By definition, a set [itex]A[/itex] has cardinality [itex]\kappa[/itex] if [itex]\kappa[/itex] is a cardinal set and there exists a bijection between [itex]A[/itex] and [itex]\kappa[/itex]. In our case, there is a bijection between [itex]\emptyset[/itex] and [itex]0=\emptyset[/itex], so we're good.

- #8

- 631

- 132

Boy, have I heard people go round and round as to whether there is a bijection of [itex]\emptyset[/itex] to itself. You're correct, of course, but unless you are going to be very formal about your set theory, I think mathman has it right. Thus 0 is correct by definition.economicsnerd said:In our case, there is a bijection between [itex]\emptyset[/itex] and [itex]0=\emptyset[/itex], so we're good.

Last edited by a moderator:

- #9

pbuk

Science Advisor

Gold Member

- 2,041

- 813

You have just defined the cardinality of the empty set to be 0, there is no need to start looking for a bijection.There's a collection ofsetswhich are calledcardinal sets. I won't define a cardinal in general, but the finite ones are defined like:

- [itex]0:=\emptyset[/itex].

- #10

pwsnafu

Science Advisor

- 1,080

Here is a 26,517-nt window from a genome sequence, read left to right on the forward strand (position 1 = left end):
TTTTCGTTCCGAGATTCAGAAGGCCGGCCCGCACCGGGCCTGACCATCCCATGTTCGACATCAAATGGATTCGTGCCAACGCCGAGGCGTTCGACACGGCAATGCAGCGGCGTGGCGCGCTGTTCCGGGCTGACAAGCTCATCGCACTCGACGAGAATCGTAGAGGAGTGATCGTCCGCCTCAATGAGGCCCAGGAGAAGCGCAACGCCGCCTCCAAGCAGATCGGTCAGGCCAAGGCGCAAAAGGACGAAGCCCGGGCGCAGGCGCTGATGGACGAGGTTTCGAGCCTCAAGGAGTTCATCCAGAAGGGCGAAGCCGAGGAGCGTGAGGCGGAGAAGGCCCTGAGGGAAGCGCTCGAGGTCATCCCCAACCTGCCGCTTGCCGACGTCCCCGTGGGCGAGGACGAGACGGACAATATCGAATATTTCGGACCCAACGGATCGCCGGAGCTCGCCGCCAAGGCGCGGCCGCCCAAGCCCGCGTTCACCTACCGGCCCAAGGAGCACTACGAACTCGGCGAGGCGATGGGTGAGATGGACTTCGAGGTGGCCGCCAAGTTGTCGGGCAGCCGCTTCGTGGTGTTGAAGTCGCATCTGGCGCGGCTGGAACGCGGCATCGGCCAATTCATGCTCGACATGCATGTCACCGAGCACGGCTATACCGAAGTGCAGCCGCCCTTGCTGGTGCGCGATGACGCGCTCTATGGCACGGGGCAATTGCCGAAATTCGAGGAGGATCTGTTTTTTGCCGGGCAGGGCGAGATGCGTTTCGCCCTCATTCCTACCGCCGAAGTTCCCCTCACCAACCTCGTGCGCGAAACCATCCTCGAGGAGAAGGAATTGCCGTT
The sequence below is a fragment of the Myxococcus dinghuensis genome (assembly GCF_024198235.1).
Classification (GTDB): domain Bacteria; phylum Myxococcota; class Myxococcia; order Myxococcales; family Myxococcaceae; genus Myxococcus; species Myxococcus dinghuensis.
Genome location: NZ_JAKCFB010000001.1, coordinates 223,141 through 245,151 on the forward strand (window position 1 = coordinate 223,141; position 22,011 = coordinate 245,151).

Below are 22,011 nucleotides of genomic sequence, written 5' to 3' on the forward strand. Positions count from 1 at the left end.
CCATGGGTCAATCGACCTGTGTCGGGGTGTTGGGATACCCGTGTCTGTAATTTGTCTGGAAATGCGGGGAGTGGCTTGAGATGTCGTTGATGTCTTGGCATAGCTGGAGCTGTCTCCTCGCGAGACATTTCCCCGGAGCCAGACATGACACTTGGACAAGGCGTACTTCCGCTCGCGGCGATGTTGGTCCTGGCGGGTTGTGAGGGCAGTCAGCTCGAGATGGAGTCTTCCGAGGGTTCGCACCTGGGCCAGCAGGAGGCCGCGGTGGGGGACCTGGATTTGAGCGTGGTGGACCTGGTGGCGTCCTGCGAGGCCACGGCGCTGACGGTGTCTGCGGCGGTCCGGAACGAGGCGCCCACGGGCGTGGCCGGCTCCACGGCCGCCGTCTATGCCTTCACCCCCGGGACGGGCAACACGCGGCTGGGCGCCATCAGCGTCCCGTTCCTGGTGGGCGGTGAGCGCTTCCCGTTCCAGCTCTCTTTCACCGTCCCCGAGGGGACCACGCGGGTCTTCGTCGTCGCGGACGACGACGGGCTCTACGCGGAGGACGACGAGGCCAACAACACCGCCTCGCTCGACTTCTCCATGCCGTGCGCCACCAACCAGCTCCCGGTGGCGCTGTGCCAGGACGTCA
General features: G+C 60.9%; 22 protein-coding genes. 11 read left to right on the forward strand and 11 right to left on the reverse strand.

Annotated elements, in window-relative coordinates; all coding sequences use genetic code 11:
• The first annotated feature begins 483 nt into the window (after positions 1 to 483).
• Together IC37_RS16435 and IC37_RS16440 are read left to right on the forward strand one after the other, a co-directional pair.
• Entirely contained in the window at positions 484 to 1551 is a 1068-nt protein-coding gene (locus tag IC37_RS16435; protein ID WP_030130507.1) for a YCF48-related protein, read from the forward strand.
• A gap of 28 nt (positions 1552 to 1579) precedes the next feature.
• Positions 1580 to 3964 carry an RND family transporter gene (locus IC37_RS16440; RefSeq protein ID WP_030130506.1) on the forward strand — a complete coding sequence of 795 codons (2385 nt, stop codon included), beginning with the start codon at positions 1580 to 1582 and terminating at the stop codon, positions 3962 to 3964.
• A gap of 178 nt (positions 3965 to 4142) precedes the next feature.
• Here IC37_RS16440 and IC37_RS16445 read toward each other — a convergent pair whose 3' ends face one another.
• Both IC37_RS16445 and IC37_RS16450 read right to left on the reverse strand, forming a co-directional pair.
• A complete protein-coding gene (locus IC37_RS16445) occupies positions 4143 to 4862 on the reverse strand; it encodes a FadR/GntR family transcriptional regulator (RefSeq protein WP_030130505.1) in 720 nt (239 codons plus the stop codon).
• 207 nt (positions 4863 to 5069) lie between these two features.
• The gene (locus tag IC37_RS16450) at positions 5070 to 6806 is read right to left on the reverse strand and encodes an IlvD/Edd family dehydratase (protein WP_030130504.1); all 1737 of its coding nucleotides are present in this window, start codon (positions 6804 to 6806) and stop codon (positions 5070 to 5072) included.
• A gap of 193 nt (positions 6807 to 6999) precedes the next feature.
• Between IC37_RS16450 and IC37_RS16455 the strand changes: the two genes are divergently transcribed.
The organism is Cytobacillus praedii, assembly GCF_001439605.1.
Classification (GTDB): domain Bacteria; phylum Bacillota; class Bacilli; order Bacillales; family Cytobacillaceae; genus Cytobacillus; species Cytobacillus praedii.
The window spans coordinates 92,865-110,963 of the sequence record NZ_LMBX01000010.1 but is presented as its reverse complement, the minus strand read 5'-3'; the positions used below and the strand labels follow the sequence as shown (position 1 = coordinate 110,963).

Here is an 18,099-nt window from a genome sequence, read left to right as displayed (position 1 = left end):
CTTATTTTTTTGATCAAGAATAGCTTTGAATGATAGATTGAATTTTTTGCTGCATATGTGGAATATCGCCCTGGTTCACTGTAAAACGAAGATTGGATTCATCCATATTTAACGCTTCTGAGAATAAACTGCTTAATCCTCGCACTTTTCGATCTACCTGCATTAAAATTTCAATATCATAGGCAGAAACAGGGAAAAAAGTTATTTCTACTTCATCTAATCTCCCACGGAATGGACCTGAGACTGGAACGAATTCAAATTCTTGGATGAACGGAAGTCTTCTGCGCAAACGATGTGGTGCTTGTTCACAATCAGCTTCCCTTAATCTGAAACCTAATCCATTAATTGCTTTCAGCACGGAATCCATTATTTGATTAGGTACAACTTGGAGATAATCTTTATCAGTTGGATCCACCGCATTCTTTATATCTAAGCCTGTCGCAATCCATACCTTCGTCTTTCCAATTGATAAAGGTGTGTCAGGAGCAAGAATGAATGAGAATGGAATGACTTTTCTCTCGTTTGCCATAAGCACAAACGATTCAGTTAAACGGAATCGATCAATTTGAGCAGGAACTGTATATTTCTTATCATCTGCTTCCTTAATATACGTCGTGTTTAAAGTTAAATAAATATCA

- 85

Why don't you try to prove or disprove it? There is only one function (the empty function) to check.Let me try to be more precise about what worries me about the cardinality of the empty set. A set X is countable if there exists an injection from X to N. So is the empty set countable?

- #11

- 631

- 132

I have two questions:setswhich are calledcardinal sets. I won't define a cardinal in general, but the finite ones are defined like:

- [itex]0:=\emptyset[/itex]

- [itex]1:= 0 \cup \{0\} = \{\emptyset\}[/itex]

-[itex]2:= 1 \cup \{1\} = \{\emptyset, \{\emptyset\} \}[/itex]

...

-[itex]k+1:=k\cup \{k\}[/itex]

We name these things like numbers, but they're just sets like any other.

By definition, a set [itex]A[/itex] has cardinality [itex]\kappa[/itex] if [itex]\kappa[/itex] is a cardinal set and there exists a bijection between [itex]A[/itex] and [itex]\kappa[/itex]. In our case, there is a bijection between [itex]\emptyset[/itex] and [itex]0=\emptyset[/itex], so we're good.